Coatings of various formulations are possible. A preferred formulation for the coating of Conolite® fiberglass panels is described in Example 2 below.
The following examples serve to further illustrate the present invention without, however limiting the scope thereof.
This example illustrates a simple preparation of a mixture of partial esters of phosphoric acid.
A one liter round bottom flask equipped with anchor stirrer, a vacuum line (achievable reduced pressure 160 mm Hg or below), a heating mantle with temperature control, a dropping funnel and a powder funnel is charged with 184 g glycerol via the powder funnel. The heating is adjusted to 140° C. A total of 272 g of pentaerythritol is added to the hot, slowly stirred glycerol. At about 145° C. and under reduced pressure water is removed from the polyol mixture containing same for about 0.5 hours. After cooling to 115° C. and adjusting the temperature to be kept at this value 338 g of commerically available tetraphosphoric acid are added at high stirrer speed (about 1000 rpm) and at a rate such that the temperature inside the reactor does not exceed 115° C. After the completion of the addition of tetraphosphoric acid the reaction mixture is kept at 115° C. and under reduced pressure for a further 4 hours. The course of the reaction is monitored by determining the acid number which at the end of the reaction has dropped to a constant value of about 440 mg KOH/g.
The product obtained as above may be formulated into an aqueous solution by addition of water.
Use of the composition according to the present invention for the coating of fiberglass panels etc.
The phosphate ester containing component (B) was prepared as follows: BUDIT® 380 (47.4 parts by weight) was mixed with 18.9 parts b.w. of water with slow stirring. Then 1.3 parts b.w. of AEROSIL® 200 (fumed silica) were added thereto in small portions with slow stirring. After a homogeneous mixture had been obtained, 2.0 parts b.w. of COLORTREND® paste were added and the mixture was stirred until homogeneous. Subsequently component (B) was placed in a sealable vessel for further use. The sequence of addition of the individual components does not have any detectable effect on the intumescent polymer prepared therefrom. Thus the fumed silica may also be added prior to the addition of water. Other sequences are possible as well.
The amino-formaldehyde component (A) consisted exclusively of CYMEL® 303, i.e., a melamine-formaldehyde resin of the liquid type which for the application may be employed either in repackaged form or retained within its original packaging. Both components may be stored for use at a later point in bulk.
The packaging may, however, also be such that both components are provided as two-component system in matched amounts. The mixing of the contents of each container will then automatically result in the proper mixing ratio. It is to be pointed out that both components (A) and (B) show a high storage stability of between 6 months and one year if stored separately. Component (B) was taken from its package and homogenized. Thereafter component (A) was added in an amount of 30.4 parts b.w., based on the total weight of the mixture. The components were subsequently mixed with stirring under medium shear. Prior to use the composition was allowed to settle for about 5 to 10 minutes.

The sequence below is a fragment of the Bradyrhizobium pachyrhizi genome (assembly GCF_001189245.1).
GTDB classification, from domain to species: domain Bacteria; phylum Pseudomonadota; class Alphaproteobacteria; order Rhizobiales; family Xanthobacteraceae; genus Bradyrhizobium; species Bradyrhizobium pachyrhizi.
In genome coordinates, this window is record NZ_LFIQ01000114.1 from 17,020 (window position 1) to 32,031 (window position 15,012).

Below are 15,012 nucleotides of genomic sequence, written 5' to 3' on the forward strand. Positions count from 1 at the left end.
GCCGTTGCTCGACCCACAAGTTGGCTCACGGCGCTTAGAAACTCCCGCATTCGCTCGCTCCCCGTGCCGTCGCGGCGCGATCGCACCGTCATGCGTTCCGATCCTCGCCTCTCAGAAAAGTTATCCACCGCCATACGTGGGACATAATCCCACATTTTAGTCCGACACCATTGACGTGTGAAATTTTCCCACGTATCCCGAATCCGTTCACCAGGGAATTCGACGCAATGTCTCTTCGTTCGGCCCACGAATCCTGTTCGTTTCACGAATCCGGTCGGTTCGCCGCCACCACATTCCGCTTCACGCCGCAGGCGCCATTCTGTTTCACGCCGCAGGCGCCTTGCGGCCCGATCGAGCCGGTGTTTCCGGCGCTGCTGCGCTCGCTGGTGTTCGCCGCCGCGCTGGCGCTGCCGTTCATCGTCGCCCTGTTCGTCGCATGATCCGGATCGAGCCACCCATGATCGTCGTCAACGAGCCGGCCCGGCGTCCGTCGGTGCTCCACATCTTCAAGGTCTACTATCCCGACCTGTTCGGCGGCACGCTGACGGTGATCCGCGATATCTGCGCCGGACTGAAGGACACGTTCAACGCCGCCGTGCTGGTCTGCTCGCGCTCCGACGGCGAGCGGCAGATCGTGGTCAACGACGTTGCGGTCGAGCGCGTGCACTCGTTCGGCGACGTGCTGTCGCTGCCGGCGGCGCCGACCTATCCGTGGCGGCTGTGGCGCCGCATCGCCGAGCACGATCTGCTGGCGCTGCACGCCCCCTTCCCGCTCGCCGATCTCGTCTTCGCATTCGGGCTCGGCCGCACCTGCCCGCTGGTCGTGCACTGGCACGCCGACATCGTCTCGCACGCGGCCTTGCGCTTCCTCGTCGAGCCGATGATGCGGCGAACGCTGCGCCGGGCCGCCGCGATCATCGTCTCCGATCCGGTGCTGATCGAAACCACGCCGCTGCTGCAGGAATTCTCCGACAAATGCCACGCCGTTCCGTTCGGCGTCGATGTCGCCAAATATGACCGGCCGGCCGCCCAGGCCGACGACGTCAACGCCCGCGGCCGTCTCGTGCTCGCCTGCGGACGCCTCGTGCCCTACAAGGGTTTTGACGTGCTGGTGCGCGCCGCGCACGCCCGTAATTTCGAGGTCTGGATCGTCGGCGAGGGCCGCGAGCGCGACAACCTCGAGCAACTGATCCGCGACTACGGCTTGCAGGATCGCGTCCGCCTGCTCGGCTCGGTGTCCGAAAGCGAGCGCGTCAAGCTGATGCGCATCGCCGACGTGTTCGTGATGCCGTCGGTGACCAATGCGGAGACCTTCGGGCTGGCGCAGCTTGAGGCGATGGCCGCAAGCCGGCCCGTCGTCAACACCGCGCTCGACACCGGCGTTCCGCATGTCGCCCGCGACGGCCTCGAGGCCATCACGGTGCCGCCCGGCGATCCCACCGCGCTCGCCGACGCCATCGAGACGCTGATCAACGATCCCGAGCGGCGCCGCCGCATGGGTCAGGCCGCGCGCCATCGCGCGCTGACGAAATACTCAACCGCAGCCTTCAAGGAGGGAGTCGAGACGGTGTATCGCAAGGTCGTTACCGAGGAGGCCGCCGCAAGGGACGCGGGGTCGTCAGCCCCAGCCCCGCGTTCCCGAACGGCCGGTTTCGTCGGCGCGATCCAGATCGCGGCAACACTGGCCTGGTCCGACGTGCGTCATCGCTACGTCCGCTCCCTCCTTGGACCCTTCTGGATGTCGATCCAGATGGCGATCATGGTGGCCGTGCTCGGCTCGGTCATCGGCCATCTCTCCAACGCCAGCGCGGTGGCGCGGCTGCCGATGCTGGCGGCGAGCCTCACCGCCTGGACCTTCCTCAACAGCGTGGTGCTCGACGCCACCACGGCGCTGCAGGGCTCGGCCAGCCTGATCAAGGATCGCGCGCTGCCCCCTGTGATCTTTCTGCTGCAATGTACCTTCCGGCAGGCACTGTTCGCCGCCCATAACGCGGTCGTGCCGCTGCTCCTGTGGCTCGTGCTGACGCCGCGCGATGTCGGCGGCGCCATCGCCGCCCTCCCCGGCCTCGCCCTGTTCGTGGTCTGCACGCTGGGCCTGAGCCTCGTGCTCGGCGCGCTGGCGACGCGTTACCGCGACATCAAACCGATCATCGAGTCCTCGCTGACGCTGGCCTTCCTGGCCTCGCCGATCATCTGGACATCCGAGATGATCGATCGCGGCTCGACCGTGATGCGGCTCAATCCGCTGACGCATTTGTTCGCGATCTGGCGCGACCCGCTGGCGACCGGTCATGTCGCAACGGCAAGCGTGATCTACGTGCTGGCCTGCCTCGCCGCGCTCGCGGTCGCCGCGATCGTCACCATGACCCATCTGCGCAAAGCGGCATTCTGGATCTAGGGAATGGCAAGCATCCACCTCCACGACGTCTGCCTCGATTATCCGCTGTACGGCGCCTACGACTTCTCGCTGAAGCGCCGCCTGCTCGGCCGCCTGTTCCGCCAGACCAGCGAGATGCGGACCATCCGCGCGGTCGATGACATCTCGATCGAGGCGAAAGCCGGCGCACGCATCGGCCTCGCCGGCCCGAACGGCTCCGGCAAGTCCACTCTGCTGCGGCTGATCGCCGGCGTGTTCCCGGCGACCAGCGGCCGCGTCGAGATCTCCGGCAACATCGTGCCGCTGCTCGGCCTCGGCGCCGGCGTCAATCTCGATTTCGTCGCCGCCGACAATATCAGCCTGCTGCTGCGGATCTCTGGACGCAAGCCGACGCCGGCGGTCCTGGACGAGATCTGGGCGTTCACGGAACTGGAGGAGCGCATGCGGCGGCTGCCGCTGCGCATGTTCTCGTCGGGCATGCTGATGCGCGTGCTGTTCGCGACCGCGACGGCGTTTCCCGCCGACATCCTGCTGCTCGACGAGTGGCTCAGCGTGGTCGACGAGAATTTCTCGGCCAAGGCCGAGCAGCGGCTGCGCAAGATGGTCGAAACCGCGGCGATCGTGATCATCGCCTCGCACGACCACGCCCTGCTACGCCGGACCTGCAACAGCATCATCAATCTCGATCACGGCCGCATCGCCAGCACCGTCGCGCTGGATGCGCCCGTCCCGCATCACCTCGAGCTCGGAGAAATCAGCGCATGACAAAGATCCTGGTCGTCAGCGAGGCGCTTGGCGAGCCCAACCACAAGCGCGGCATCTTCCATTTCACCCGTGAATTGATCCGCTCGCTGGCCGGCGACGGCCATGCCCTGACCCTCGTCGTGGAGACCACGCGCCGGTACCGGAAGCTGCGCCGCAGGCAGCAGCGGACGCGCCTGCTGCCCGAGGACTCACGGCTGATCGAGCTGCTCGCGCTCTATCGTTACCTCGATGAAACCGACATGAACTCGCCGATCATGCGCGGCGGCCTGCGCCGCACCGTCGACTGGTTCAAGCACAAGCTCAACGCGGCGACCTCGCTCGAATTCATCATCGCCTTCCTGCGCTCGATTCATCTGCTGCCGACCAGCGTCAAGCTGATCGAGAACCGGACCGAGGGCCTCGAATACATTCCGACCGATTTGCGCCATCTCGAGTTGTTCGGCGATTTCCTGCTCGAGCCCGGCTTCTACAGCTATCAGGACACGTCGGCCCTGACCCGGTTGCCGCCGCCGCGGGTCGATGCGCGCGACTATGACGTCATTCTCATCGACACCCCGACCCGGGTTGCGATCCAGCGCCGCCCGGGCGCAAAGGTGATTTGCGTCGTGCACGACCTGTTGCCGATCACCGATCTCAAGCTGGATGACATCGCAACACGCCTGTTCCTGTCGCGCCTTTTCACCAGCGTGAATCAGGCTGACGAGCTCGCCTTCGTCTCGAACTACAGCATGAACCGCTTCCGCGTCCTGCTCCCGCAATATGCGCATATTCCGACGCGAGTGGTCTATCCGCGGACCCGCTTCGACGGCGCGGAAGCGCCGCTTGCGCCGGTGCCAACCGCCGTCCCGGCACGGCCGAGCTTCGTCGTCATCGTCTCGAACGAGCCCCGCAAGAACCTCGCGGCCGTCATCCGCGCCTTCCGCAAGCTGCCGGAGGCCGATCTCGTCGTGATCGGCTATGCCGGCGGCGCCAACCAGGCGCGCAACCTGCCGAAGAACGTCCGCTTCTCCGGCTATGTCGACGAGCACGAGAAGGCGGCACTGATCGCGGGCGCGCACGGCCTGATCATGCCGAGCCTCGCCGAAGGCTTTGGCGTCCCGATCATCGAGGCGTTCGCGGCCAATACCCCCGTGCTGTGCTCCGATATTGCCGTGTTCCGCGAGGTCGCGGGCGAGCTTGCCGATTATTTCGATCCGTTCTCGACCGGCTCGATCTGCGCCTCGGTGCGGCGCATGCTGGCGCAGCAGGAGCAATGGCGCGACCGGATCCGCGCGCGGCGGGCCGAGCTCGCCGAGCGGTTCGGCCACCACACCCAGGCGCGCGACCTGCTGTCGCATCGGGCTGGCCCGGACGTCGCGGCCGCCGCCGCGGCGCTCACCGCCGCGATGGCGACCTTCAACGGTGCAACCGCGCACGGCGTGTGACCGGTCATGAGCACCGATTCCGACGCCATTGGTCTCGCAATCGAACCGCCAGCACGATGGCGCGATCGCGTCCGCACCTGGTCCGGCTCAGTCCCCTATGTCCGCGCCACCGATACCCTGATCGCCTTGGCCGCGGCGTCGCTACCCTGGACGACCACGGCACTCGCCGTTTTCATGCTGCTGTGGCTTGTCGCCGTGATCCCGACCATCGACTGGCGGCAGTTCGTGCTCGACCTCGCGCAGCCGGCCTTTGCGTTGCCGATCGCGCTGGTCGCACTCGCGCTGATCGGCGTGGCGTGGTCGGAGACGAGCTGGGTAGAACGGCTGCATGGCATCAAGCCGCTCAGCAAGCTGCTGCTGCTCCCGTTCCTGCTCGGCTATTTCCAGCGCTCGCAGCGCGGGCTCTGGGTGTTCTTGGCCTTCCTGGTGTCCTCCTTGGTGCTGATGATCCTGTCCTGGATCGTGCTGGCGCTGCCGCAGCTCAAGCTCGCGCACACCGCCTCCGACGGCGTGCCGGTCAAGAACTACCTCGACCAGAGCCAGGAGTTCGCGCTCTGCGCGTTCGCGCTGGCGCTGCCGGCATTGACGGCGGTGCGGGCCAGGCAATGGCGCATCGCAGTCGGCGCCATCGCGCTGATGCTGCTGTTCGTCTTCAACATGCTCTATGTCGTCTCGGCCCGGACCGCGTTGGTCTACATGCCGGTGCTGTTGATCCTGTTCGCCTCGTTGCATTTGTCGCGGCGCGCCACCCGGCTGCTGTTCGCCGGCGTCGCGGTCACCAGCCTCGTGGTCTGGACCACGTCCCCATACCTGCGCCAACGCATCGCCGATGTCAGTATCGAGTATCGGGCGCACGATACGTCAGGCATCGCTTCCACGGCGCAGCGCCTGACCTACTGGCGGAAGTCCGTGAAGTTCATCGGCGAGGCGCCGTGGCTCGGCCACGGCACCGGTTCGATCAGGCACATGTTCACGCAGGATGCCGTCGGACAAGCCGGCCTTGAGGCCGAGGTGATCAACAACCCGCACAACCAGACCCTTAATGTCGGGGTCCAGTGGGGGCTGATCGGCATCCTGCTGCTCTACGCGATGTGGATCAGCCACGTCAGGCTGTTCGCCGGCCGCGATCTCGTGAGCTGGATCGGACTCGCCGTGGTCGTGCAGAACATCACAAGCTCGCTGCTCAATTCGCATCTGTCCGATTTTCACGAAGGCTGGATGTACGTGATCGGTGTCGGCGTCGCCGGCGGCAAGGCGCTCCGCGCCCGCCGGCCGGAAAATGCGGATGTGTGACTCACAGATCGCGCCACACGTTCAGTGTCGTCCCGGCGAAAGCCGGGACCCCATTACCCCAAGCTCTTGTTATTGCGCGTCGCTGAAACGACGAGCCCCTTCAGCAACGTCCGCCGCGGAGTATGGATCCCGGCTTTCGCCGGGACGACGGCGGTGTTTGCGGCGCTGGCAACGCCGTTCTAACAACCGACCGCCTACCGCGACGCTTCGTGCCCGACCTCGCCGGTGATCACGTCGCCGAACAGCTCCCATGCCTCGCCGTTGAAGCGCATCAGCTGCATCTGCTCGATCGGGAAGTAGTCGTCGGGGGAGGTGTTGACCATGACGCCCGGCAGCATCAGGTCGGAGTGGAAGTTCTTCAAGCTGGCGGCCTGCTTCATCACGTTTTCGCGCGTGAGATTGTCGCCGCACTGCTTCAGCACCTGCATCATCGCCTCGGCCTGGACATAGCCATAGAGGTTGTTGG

The composition thus prepared was applied onto various substrates. A first coating was applied onto an aluminum foil of the type commonly employed for household use. A further coating was applied onto polyethylene film, also of the type conventional in the trade, and finally woven fiberglass fabric and sanded or untreated, respectively, CONOLITE® fiberglass panels were treated with said composition.
With the aluminum foil a coating which adhered to the substrate very well was obtained after a relatively short drying time of approximately 10 to 15 minutes.
The composition applied onto the woven fiberglass fabric by means of a brush until the substrate was saturated rendered the fabric somewhat stiffer during curing but after several days the fabric had regained sufficient flexibility.
After coating the polyethylene film (by means of a brush) a uniform flexible coating with good adhesion was obtained.
The CONOLITE® fiber glass panels were coated with the composition by means of both a brush and a wooden spatula. In both cases a uniform smooth surface with good adhesion was obtained. Drying to touch of these panels required approximately 30 minutes.
After about two days of storage at room temperature (about 22° C.) and low air flow the samples thus coated were tested with respect to flexibility and adhesion. The flexibility was tested by means of a bending test (90° around a mandrel having a diameter of approximately 4 cm). The samples were tested in both directions, i.e., with the coating on both the inner and the outer surface of the mandrel.
The aluminum foil did not show any cracks, breaks or tears or any peeling of the coating in these tests.
The impregnated fiberglass fabric also did not show any cracks, breaks or tears or any peeling off the substrate.
The coated polyethylene film initially showed a high flexibility without cracks or breaks. After 3 days, however, pinching or rolling quickly under pressure resulted in a breaking of the coating. Only when the tearing of the coating was induced by pinching the coating separated from the film at that time. Once the coating was fully cured it separated readily from the film.
The samples obtained according to the above method were then pasted onto a CONOLITE® fiberglass panel by means of an adhesive (Monsanto 2497) and subjected to a flame from a hand-held torch. Depending on the layer thickness of the applied coating and the substrate intumescent layers having a thickness of 8 to 16 mm resulted.
When applied onto a CONOLITE® fiberglass panel in two layers the composition according to the present invention withstood a torch flame of 925° C., with the flame impinging from below, for at least 5 minutes as prescribed by test FAA 25,855, appendix F.
The panel thus coated also passed the test for impermeability for fumes and flames. The temperature on the backside prescribed by the test, measured by means of a thermocouple at a distance of 10 cm from the panel, also was below the prescribed limit of 204° C.